• Voter ID decision resurrects debate, By Bill Ruthhart and Jon Murray, September 18, 2009, Indianapolis Star: “The Indiana Court of Appeals’ rejection of the state’s controversial voter ID law Thursday has reignited a political firestorm over its merits and left Gov. Mitch Daniels accusing judges of playing politics. The ruling fanned the flames on a debate that has raged since 2005, when Indiana became the first state to require voters to show government-issued photo identification at the polls. Republicans have long held that the law strengthens the electoral process and prevents fraud, while Democrats have insisted that it disenfranchises elderly, disabled and poor voters…”
  • Indiana court strikes down voter ID law, By John Schwartz, September 17, 2009, New York Times: “An Indiana law requiring voters to show identification, declared constitutional by the United States Supreme Court just last year, was struck down Thursday by a state appellate court. The state court said the law violated the Indiana Constitution by not treating all voters equally. The legislature passed the voter ID law in 2005, and it was challenged in federal court. The Supreme Court upheld it in April 2008, but that July the League of Women Voters brought a new suit in state court…”
  • Indiana court strikes down state’s voter ID law, By Charles Wilson and Mike Smith (AP), September 17, 2009, Indianapolis Star: “The state Court of Appeals on Thursday struck down an Indiana law requiring government-issued photo identification for voters, overturning on state constitutional grounds a strict law that previously had been upheld by the U.S. Supreme Court. Indiana Attorney General Greg Zoeller said he would appeal the ruling. ‘The state’s long-held view is that the Voter ID law is constitutional, and we will vigorously defend the statute in arguing that position before the Indiana Supreme Court,’ he said…”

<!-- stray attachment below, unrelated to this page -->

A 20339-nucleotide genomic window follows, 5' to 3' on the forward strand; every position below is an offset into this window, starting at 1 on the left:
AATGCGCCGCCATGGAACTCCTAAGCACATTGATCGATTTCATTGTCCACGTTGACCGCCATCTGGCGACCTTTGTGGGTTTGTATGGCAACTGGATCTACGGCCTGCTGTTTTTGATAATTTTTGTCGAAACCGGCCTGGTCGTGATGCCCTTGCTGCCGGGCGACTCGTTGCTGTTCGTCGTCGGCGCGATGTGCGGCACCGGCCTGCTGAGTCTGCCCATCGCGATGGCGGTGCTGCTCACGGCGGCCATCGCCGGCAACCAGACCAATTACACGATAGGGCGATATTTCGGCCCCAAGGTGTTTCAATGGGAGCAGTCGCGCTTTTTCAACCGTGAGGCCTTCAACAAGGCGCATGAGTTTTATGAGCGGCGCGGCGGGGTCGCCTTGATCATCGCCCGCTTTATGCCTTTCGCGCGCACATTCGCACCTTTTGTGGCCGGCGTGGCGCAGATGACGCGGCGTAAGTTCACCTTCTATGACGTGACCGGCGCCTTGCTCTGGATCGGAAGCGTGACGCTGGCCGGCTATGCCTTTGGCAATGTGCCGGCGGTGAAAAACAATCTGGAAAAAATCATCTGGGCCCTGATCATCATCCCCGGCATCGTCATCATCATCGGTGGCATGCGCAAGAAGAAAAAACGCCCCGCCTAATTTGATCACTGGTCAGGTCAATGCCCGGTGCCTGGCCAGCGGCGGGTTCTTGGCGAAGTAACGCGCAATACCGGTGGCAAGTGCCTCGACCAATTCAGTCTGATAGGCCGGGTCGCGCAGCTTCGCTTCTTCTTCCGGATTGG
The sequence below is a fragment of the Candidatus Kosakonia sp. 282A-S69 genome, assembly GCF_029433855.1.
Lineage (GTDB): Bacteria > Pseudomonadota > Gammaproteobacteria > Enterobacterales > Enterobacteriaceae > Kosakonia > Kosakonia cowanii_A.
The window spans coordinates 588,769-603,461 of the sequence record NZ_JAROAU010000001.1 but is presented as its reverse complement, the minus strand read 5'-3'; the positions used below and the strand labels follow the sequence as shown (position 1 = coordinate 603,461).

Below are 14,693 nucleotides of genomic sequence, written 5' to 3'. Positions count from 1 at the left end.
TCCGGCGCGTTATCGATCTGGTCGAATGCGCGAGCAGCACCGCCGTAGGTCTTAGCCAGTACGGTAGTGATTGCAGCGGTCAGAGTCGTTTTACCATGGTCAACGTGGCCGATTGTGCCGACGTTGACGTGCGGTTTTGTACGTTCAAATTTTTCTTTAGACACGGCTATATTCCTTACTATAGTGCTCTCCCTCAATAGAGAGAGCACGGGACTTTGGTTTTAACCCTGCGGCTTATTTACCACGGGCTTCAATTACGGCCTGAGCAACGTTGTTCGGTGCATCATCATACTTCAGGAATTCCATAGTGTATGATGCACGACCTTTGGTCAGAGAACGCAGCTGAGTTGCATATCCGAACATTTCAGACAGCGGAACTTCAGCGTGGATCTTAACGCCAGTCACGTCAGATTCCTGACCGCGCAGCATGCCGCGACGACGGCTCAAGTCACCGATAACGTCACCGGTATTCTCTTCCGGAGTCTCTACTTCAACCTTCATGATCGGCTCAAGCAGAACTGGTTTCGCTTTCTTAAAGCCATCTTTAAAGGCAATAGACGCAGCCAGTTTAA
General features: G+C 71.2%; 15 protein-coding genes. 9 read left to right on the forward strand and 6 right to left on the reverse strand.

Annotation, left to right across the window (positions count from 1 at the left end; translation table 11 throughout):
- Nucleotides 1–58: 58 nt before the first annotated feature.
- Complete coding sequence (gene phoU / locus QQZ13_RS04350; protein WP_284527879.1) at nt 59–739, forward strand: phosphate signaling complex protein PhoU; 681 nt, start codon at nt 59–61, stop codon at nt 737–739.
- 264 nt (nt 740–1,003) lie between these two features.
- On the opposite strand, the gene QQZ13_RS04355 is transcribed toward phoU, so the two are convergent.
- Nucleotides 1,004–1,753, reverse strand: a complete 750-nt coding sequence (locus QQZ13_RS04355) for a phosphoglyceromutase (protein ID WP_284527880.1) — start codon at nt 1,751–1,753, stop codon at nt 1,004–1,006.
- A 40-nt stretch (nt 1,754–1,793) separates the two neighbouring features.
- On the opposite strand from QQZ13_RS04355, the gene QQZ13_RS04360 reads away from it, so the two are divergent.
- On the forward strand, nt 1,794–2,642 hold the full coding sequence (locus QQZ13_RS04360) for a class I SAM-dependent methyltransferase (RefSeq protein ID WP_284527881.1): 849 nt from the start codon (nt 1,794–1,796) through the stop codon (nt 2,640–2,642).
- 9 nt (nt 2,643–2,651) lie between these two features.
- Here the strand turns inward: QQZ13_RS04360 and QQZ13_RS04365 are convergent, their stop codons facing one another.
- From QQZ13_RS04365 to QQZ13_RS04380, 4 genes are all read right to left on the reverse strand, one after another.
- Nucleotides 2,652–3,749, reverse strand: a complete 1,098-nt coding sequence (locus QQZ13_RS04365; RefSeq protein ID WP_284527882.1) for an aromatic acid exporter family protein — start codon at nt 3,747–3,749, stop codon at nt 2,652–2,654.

Student Aid and Fiscal Responsibility Act

Revising student aid formula, house votes to expand federal loans, By Tamar Lewin, September 17, 2009, New York Times: “The House of Representatives passed legislation Thursday that expands federal aid to college students while ending federal subsidies to private lenders. By shifting to direct federal lending, the Obama administration said it will save more than $80 billion over 10 years, which will go into higher Pell Grants for low-income students, new investments in community colleges, early-childhood programs and other education efforts. The vote was 253 to 171. The measure, the Student Aid and Fiscal Responsibility Act, now goes to the Senate, where Democratic leaders expect it to pass…”

Application Process for Food Stamp Program – Texas

  • Flood of food stamp requests drains agency, By Gary Scharrer, September 6, 2009, Houston Chronicle: “State employees can’t keep up with applications for food assistance, and the inadequate staffing to handle the casework is making them frustrated and stressed out, some say. Morale is lousy at the agency that manages the program. Many work long hours, but the cases keep stacking up. The conditions are blamed for high absentee rates and employee turnover. Some welcome a recent class-action lawsuit that accuses the state of violating federal rules requiring food stamp applications to be certified within 30 days. Many applicants must wait months before they get food assistance…”
  • Employee turnover high at Texas agency that processes food-stamp applications, Associated Press, September 7, 2009, Dallas Morning News: “Employee turnover is running at 16 percent this year at the overwhelmed Texas public benefits agency responsible for processing food-stamp applications. The Texas Health and Human Services Commission has seen a huge increase in food-stamp applications this year…”

Homeless Survey – Denver, CO

Homeless in Colorado metro area up to 11,061, By Mike McPhee, September 17, 2009, Denver Post: “There are 11,061 homeless people in the seven-county metro region, and about half of them say they are homeless for the first time, according to the results of a 24-hour survey conducted Jan. 27 by the Metro Denver Homeless Initiative. While the total number is 4 percent higher than in 2007, when the last point-in-time survey was taken, homeless advocates say the much-delayed results are already out of date. The survey results were expected in June. John Parvensky, director of the Colorado Coalition for the Homeless, said homelessness dipped slightly in 2008 but came roaring back this year. He estimates homelessness is now up about 20 percent from 2007. The methodology for the point-in- time survey was changed somewhat this year, making year-to-year comparisons difficult. Still, the survey represents the best count available, Parvensky said…”